Once in a blue moon, you see someone who looks vaguely like you, or shares your sexual orientation. Maybe the character will be both and you will have a twofer token minority. The audience, especially straight/white LGBT/POC allies, fall all over themselves to congratulate the show or the film or the comic for almost getting there. Baby steps, they chant. Baby steps. We’ll be there, soon, but in the meantime this will suffice, what more can you expect, isn’t it good enough that they’re trying.
You know what? Almost isn’t good enough. Not by a long shot.
To be sure, I’m not speaking for anyone else. I’m a non-straight Asian woman, but I realize that for others that the little bit of inclusion is better than total absence, utter silence. And sometimes, I even agree. Sometimes “almost” is–just very, very barely–enough.
For me, though, most of the time it isn’t. I’m talking about tokenism, and a very particular brand of it. TVTropes suggests:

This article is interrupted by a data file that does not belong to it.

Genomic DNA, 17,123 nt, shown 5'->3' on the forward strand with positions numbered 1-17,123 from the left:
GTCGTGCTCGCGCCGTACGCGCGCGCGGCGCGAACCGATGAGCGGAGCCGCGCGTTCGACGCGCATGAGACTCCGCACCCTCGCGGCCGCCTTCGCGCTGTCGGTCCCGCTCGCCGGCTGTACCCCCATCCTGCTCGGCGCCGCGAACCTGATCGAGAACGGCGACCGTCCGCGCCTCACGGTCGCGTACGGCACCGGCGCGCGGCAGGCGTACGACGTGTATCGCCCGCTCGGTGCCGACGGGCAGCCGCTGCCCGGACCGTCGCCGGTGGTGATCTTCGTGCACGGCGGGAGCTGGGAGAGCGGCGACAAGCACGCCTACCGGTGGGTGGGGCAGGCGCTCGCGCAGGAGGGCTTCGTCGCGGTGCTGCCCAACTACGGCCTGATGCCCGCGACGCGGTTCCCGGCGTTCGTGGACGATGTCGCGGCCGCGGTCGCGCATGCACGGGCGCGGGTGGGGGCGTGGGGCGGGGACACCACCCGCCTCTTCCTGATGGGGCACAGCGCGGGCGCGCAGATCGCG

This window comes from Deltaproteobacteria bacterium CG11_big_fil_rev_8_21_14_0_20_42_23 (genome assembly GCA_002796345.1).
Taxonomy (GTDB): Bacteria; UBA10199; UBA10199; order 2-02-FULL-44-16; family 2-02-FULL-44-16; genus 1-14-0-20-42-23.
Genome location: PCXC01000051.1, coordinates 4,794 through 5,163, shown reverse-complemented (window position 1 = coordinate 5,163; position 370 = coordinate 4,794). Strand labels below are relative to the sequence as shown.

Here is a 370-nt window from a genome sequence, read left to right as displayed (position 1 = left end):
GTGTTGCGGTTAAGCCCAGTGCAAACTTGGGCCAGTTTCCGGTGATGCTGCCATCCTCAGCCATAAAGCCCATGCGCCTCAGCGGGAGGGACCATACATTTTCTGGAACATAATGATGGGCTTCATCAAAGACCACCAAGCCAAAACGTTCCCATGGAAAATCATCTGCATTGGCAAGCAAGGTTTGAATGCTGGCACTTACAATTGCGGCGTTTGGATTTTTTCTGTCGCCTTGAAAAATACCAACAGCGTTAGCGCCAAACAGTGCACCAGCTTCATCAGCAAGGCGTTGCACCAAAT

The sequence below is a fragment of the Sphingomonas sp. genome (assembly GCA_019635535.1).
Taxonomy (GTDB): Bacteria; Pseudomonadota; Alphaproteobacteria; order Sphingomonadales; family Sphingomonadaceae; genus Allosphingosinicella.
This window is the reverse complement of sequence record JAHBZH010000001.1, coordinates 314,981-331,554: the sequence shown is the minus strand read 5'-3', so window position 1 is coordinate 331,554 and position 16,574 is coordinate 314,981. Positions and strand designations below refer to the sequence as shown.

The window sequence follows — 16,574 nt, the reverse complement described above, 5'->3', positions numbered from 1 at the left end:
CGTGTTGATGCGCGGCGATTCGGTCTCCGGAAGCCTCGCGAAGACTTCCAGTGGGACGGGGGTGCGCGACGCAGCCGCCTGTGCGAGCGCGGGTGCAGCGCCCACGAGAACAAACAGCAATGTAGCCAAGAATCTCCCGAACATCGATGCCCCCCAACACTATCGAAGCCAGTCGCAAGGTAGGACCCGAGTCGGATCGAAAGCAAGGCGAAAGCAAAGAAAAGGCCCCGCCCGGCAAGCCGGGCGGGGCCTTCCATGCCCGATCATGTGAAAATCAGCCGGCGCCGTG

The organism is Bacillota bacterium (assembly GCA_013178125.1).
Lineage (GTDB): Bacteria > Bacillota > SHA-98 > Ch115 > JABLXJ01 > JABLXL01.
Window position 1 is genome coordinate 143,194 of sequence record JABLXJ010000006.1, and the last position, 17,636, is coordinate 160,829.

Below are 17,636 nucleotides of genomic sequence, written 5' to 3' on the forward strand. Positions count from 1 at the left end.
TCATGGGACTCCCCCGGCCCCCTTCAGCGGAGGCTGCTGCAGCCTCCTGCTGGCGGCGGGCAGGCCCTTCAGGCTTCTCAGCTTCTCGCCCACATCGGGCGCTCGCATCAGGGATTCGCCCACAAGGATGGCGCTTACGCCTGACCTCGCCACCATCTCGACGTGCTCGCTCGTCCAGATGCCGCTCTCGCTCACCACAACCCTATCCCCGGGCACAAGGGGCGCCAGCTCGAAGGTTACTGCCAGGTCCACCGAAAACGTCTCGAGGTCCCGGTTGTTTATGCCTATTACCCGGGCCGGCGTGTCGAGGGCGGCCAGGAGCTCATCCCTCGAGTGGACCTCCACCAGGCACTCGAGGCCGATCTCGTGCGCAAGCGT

Token Minority is a character designed to get more minority groups into the plot. This serves several purposes:
- Allows the producers of the show to broaden the appeal of the show by giving more viewers protagonists they can identify with.
- Is useful for bringing in discussions of racial issues, gender issues or homophobia into the plot.
- Helps the producers feel a little better about using a Scary Minority Suspect in every other case.
- Allows the producers to make race jokes related to minority without any shame
- Allows the producers to avoid criticism from minority groups.
- Fulfills the executives’ desire for the show to be more ethnically respectful.